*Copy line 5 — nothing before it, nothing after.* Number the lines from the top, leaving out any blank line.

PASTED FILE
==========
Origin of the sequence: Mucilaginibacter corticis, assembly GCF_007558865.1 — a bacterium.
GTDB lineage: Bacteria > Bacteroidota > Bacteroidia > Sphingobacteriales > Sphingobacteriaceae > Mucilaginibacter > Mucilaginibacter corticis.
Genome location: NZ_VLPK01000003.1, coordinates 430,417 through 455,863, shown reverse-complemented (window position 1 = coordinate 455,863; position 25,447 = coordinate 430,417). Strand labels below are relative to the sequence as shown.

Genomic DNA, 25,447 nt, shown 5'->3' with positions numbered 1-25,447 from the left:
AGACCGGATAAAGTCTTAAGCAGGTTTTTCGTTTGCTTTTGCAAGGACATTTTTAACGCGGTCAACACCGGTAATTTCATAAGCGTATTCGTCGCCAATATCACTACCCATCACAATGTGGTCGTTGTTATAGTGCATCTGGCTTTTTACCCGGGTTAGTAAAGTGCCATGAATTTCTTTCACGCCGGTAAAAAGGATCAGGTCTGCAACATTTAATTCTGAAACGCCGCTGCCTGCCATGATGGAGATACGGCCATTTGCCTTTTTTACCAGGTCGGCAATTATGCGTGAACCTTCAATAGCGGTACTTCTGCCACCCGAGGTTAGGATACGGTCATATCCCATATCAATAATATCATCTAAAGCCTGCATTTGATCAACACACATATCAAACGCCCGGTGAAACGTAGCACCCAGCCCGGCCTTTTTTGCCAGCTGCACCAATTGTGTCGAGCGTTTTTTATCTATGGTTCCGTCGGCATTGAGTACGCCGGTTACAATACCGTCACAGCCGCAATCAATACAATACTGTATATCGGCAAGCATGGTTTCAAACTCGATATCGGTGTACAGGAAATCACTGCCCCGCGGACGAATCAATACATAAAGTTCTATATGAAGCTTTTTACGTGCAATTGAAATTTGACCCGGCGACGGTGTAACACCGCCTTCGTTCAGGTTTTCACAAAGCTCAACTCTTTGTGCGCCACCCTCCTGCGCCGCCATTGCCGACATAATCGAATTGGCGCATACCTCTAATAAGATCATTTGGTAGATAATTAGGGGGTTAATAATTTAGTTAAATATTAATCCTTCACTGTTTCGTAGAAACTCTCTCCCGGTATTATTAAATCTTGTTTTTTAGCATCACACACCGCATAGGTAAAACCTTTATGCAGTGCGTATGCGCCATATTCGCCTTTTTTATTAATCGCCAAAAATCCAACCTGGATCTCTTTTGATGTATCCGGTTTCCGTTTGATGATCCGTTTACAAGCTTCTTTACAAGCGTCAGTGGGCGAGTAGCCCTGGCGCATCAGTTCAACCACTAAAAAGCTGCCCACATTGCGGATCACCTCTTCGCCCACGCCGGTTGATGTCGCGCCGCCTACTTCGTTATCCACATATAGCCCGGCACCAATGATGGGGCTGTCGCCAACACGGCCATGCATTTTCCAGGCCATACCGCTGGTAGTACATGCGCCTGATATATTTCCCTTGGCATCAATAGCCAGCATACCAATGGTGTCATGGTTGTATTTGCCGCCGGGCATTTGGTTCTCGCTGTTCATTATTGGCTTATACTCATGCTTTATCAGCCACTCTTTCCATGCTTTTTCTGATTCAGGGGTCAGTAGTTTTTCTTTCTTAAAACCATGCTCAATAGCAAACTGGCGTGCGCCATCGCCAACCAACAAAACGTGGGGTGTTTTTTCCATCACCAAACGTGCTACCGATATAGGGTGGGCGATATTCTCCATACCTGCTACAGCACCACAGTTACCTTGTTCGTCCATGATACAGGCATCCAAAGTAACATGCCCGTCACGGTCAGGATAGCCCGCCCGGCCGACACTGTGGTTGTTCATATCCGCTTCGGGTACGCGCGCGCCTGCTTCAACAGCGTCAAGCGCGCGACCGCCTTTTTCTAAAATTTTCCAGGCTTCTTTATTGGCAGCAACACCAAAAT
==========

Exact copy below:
AGACCGGATAAAGTCTTAAGCAGGTTTTTCGTTTGCTTTTGCAAGGACATTTTTAACGCGGTCAACACCGGTAATTTCATAAGCGTATTCGTCGCCAATATCACTACCCATCACAATGTGGTCGTTGTTATAGTGCATCTGGCTTTTTACCCGGGTTAGTAAAGTGCCATGAATTTCTTTCACGCCGGTAAAAAGGATCAGGTCTGCAACATTTAATTCTGAAACGCCGCTGCCTGCCATGATGGAGATACGGCCATTTGCCTTTTTTACCAGGTCGGCAATTATGCGTGAACCTTCAATAGCGGTACTTCTGCCACCCGAGGTTAGGATACGGTCATATCCCATATCAATAATATCATCTAAAGCCTGCATTTGATCAACACACATATCAAACGCCCGGTGAAACGTAGCACCCAGCCCGGCCTTTTTTGCCAGCTGCACCAATTGTGTCGAGCGTTTTTTATCTATGGTTCCGTCGGCATTGAGTACGCCGGTTACAATACCGTCACAGCCGCAATCAATACAATACTGTATATCGGCAAGCATGGTTTCAAACTCGATATCGGTGTACAGGAAATCACTGCCCCGCGGACGAATCAATACATAAAGTTCTATATGAAGCTTTTTACGTGCAATTGAAATTTGACCCGGCGACGGTGTAACACCGCCTTCGTTCAGGTTTTCACAAAGCTCAACTCTTTGTGCGCCACCCTCCTGCGCCGCCATTGCCGACATAATCGAATTGGCGCATACCTCTAATAAGATCATTTGGTAGATAATTAGGGGGTTAATAATTTAGTTAAATATTAATCCTTCACTGTTTCGTAGAAACTCTCTCCCGGTATTATTAAATCTTGTTTTTTAGCATCACACACCGCATAGGTAAAACCTTTATGCAGTGCGTATGCGCCATATTCGCCTTTTTTATTAATCGCCAAAAATCCAACCTGGATCTCTTTTGATGTATCCGGTTTCCGTTTGATGATCCGTTTACAAGCTTCTTTACAAGCGTCAGTGGGCGAGTAGCCCTGGCGCATCAGTTCAACCACTAAAAAGCTGCCCACATTGCGGATCACCTCTTCGCCCACGCCGGTTGATGTCGCGCCGCCTACTTCGTTATCCACATATAGCCCGGCACCAATGATGGGGCTGTCGCCAACACGGCCATGCATTTTCCAGGCCATACCGCTGGTAGTACATGCGCCTGATATATTTCCCTTGGCATCAATAGCCAGCATACCAATGGTGTCATGGTTGTATTTGCCGCCGGGCATTTGGTTCTCGCTGTTCATTATTGGCTTATACTCATGCTTTATCAGCCACTCTTTCCATGCTTTTTCTGATTCAGGGGTCAGTAGTTTTTCTTTCTTAAAACCATGCTCAATAGCAAACTGGCGTGCGCCATCGCCAACCAACAAAACGTGGGGTGTTTTTTCCATCACCAAACGTGCTACCGATATAGGGTGGGCGATATTCTCCATACCTGCTACAGCACCACAGTTACCTTGTTCGTCCATGATACAGGCATCCAAAGTAACATGCCCGTCACGGTCAGGATAGCCCGCCCGGCCGACACTGTGGTTGTTCATATCCGCTTCGGGTACGCGCGCGCCTGCTTCAACAGCGTCAAGCGCGCGACCGCCTTTTTCTAAAATTTTCCAGGCTTCTTTATTGGCAGCAACACCAAAAT